In a society where public speech was integral to the decision-making process, and where all affairs pertaining to the community were the subject of democratic debate, the communication between the speaker and his audience in the public forum, whether the law-court or the Assembly, cannot be separated from the notion of performance. Attic Oratory and Performance seeks to make modern Performance Studies productive for, and so make a significant contribution to, the understanding of Greek oratory.
Although quite a lot of ink has been spilt over the performance dimension of oratory, the focus of nearly all of the scholarship in this area has been relatively narrow, understanding performance as only encompassing 'delivery' – the use of gestures and vocal ploys – and the convergences and divergences between oratory and theatre. Serafim seeks to move beyond this relatively narrow focus to offer a holistic perspective on performance and oratory. Using examples from selected forensic speeches, in particular four interconnected speeches by Aeschines (2, 3) and Demosthenes (18, 19), he argues that oratorical performance encompassed subtle communication between the speaker and the audience beyond mere delivery, and that the surviving texts offer numerous glimpses of the performative dimension of these speeches, and their links to contemporary theatre.
Table of Contents
Current perspectives and approaches
What this book is about
Performance Studies and Attic oratory
Audience and speaker in the law-court
Four case studies
The Embassy Case
The Crown Case
Chapter 1. The Hermeneutic Framework: An Analytical Approach
The notion of performance: conceptual groundwork
Performance in the theatre and the law-court
Judicial oratory in/as performance: Aeschines 2, 3 and Demosthenes 18, 19
Other strategies to influence the audience
Reconsidering ekphrasis through the lens of ancient theory
The depiction of litigants, ēthopoiia
The performative dimension of oratorical portraiture
Hypocrisis – Delivery
Script, revision and extemporisation
A note on the use of ancient sources
Chapter 2. Construction and manipulation
Addresses to the audience and civic community
Law-court "Big Brother"!
Direct/explicit appeals to emotions
Indirect/inexplicit appeals to emotions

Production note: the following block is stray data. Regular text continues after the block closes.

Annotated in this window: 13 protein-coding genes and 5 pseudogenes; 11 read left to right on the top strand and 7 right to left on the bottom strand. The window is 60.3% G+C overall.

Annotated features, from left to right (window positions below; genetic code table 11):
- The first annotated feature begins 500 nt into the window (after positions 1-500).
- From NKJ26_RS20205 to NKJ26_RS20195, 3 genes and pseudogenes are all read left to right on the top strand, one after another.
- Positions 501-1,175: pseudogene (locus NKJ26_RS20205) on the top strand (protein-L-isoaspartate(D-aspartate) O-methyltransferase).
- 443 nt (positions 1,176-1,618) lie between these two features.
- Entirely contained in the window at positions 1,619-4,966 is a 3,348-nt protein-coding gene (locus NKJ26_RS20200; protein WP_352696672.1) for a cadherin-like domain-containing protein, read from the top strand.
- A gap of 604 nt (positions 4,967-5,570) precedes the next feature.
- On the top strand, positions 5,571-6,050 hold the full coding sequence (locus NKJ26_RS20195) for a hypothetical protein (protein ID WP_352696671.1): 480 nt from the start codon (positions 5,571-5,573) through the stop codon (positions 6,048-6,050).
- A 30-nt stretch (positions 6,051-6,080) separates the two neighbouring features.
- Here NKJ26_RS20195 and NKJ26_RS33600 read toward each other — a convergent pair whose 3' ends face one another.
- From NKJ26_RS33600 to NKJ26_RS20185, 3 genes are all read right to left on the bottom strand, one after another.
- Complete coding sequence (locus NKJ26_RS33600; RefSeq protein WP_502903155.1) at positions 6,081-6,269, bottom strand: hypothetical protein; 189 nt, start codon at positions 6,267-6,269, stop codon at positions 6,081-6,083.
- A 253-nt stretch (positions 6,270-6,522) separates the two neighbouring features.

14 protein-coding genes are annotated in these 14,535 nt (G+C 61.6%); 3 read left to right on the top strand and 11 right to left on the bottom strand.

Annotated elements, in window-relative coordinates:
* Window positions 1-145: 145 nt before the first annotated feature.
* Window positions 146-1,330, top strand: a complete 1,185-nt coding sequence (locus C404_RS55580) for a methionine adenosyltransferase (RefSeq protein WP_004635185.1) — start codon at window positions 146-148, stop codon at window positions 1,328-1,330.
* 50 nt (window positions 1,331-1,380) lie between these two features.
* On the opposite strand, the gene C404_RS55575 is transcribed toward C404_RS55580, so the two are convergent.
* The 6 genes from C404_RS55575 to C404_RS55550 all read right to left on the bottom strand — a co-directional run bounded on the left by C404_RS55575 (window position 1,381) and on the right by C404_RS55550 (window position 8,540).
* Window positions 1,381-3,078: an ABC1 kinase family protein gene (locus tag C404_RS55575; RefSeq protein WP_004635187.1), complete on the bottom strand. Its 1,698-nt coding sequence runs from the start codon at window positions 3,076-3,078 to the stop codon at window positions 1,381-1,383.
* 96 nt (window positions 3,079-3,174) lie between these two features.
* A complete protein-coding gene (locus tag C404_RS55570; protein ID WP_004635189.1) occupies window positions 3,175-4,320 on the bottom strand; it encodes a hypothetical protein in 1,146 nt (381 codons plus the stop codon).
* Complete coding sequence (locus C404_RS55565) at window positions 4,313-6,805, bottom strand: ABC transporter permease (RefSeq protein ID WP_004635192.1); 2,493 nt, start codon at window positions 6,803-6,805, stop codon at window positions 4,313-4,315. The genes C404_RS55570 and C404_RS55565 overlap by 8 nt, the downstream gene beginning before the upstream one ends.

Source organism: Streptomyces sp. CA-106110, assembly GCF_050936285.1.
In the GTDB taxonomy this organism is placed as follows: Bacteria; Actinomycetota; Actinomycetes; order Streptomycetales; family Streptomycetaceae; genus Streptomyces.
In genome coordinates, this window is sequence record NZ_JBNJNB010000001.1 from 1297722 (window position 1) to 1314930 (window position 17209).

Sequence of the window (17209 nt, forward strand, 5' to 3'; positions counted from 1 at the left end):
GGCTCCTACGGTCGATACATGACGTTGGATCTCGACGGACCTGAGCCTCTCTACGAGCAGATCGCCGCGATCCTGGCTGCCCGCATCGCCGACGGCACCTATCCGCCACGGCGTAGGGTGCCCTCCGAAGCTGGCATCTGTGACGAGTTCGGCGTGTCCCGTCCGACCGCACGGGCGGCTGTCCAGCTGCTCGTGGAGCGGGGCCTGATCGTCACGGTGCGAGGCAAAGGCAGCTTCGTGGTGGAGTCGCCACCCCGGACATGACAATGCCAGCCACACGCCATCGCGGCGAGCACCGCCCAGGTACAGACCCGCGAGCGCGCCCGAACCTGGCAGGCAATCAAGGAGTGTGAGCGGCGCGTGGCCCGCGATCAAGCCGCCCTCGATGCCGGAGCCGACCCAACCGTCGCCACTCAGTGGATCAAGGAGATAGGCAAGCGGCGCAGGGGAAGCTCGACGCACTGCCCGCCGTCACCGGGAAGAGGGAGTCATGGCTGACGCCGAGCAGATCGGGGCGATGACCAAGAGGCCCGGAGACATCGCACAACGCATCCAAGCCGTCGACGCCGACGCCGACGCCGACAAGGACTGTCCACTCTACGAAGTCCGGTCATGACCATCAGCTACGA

Defence versus prosecution
The language of performance: imperatives and questions
Chapter 3. Aeschines and Demosthenes in the Theatre of Justice
Political thespians in the law-court
The use of quotations
"He is proud of his voice": oral excess in the law-court
"Drive him away and hiss him out": inviting the audience reaction
Chapter 4. Ēthopoiia: an inter-generic portrayal of character
Comic or laughter-inducing ēthopoiia
Inversion of tragedy into comedy
Character portraiture: traged
Andreas Serafim is a Government of Ireland Postdoctoral Fellow at Trinity College Dublin and Adjunct Lecturer at the Open University of Cyprus. He has also been Adjunct Lecturer at the University of Cyprus (2014–2015) and Honorary Research Fellow (2013–2015) and Assistant Lecturer in Ancient Greek (2012–2013) at University College London.
"Seraphim has revolutionized the way we read the Attic Orators. For so long works which were composed for oral delivery to a live audience have been read as written text. Seraphim changes all that not only by emphasizing aspects of oral performance such as the delivery or the gestures, but also by paying attention to the relationship between the speaker and his audience, the construction of the audience by the speaker, the cognitive and emotional relations which develop between the audience and the speaker, and the overall communicative effects of techniques such as the ethopoeia and ekphrasis. The holistic approach to the speeches of the Attic orators which Seraphim adopts brings these texts to life, and allows a modern audience to appreciate them in their full complexity."
- Konstantinos Kapparis, Director, Center for Greek Studies, University of Florida, USA
"Particularly for the many students who will never read the stylistic analyses presented in the great warhorses of rhetorical scholarship, such as Goodwin’s commentary on Demosthenes 18 or a single page of Blass’s Attische Beredsamkeit, Serafim’s book should prove very helpful ... Serafim’s enthusiasm for rhetorical combat that mimics, or even quotes, theatrical works should encourage many students to look carefully at his target speeches."
- Victor Bers, Yale University, USA, in the Bryn Mawr Classical Review